Knowing to speak two or more languages does not make you a good translator at all, so what does?
"Languages are seas" a saying describes what languages are, no matter how good you are in speaking a language, it does not mean you can be a translator of that language, because there are always more things to learn. And in this article, we'll try to see what can we do to be excellent or professional Translators?
Master your native language first.
Being skilled in a second language is in no method enough to provide quality translations. Your mastery of a language apart from your natural or native language becomes unimportant if you’re making basic grammar and spelling mistakes, or if you’re solely able to virtually translate idioms and cultural references. obtaining translation and linguistic education could be a vital advantage.
For example, the structure of a Being skilled in a second language is in no method enough to provide quality translations. Your mastery of a language apart from your natural or native language becomes unimportant if you’re making basic grammatical and spelling mistakes, or if you’re solely able to virtually translate idioms and cultural references. Obtaining translation and linguistic education could be a vital advantage.
For example, the structure of a sentence in Arabic nearly always starts with the verb. Arabic translators of English text usually find themselves source text sentence structure, putting the verb in the middle of the sentence. The result is an awkward Arabic sentence that gives the work away as a sub-par translation.
Being proficient in a second language is not enough to create quality translations. Your mastery of a language that is not your mother tongue is irrelevant if you’re making basic grammatical and spelling errors, or if you’re only able to literally translate idioms and cultural references. Getting trained as a professional language translator is a considerable advantage.
KNOWLEDGE OF THE TARGET LANGUAGE
The translator must have mastery of the target language to reproduce the context or tone of the original text.
Whatever your translation skill level is, you have to face challenges in both source and target languages SL-TL. and we're talking about Linguistic, grammatical and of course, cultural issues. (both languages explained in my first translation article in addition to a lot more!)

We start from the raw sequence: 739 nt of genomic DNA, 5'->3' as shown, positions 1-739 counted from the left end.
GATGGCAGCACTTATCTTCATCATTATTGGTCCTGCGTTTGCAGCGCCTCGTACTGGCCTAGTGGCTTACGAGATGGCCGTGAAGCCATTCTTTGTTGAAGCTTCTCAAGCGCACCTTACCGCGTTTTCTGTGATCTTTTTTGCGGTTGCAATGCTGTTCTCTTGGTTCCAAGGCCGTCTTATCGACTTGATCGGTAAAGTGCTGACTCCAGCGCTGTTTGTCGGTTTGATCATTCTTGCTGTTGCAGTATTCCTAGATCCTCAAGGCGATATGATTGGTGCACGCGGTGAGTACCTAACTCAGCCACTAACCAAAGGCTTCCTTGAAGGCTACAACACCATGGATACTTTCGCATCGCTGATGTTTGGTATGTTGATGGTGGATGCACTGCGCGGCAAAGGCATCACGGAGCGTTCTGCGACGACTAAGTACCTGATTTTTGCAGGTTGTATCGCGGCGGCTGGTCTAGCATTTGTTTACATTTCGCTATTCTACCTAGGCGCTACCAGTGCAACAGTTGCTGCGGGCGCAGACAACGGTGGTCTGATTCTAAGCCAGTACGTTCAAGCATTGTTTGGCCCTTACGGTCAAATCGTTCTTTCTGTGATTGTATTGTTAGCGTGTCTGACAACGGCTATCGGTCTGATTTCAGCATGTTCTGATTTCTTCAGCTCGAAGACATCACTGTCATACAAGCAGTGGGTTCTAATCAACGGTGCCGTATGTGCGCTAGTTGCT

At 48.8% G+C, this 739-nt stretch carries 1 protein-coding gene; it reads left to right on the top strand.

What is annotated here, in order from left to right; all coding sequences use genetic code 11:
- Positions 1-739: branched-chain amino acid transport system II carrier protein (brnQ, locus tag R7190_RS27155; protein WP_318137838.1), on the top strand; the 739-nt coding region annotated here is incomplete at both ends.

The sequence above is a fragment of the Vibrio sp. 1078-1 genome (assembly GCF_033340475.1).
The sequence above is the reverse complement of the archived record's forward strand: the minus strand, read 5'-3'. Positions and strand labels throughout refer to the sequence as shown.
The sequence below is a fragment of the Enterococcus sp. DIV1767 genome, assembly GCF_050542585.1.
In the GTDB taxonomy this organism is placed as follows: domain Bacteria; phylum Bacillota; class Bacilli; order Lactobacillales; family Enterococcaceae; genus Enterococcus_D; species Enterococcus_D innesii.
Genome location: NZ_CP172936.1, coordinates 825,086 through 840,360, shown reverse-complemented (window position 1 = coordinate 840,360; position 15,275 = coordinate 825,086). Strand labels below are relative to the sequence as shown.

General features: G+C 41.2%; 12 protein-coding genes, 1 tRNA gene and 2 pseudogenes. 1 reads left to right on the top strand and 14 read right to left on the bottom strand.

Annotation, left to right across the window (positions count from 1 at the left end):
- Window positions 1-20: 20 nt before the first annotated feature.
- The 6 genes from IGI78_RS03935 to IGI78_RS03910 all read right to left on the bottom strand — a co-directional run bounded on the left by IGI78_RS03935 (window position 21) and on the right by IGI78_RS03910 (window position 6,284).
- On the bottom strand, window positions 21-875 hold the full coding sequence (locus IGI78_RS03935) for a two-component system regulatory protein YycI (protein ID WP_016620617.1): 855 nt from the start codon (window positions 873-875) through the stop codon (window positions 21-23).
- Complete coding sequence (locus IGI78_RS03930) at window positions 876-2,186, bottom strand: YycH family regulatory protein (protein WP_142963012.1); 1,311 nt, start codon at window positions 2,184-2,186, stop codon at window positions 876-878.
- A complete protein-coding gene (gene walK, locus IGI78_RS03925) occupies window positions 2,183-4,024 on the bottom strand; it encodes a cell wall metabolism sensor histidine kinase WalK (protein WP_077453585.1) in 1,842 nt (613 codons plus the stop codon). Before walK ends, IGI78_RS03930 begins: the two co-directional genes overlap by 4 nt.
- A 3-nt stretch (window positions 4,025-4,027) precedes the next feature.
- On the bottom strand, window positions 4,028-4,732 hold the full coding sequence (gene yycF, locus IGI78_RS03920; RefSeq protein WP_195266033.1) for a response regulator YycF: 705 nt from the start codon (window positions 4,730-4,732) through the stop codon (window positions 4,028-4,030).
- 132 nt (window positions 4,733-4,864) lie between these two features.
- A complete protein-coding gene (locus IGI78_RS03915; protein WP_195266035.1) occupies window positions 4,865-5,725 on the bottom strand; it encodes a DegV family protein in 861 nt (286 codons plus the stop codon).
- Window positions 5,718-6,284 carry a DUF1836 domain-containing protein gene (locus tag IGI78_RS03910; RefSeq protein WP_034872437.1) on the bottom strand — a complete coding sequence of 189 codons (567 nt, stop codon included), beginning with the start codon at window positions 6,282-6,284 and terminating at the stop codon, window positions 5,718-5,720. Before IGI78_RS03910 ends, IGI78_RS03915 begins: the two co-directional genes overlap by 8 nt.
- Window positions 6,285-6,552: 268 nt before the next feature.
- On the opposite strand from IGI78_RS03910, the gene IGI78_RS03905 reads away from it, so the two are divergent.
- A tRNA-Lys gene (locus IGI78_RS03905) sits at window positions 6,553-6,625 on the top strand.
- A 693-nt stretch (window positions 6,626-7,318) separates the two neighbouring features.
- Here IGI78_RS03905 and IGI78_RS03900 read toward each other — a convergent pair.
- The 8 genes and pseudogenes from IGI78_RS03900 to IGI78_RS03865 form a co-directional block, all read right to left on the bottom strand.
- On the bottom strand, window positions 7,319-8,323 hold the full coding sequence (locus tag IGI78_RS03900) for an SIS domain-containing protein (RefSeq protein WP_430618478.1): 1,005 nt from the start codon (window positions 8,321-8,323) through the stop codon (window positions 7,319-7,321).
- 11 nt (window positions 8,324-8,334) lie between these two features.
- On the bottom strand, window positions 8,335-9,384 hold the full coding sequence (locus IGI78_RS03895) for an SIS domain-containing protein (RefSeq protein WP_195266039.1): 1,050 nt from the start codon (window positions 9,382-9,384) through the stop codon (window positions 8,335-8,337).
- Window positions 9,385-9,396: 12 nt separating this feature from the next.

A great translator goes the extra mile to find an answer to any problem he might face. And there is a combination of academic and guerrilla methodsto find solutions for complicated terms:
The Dictionary: of course! Find useful dictionaries for the languages you translate and utilize them often. Online dictionaries are more convenient and efficient, but the quality may vary depending on style. For Arabic, we sometimes use the online Sakhr dictionary and surely oxford dictionary, "that should be it," you may say but there is never enough in translation.
Ask a friend: Seek help from experienced translators and see how they would translate the term. There is A LOT of help on the internet, I usually use translation Facebook Groups or Telegram or even proz.com term search. The answer is around you; the trick is knowing how to find it.
Wikipedia: Wikipedia provides the same context in various languages. That gives you a reliable indicator of the accepted and widely used. This depends on the number of quality of articles on Wikipedia in the translation you work in, so your mileage may vary. This expands to any literature in the field you’re translating, so always check more and more just to be sure.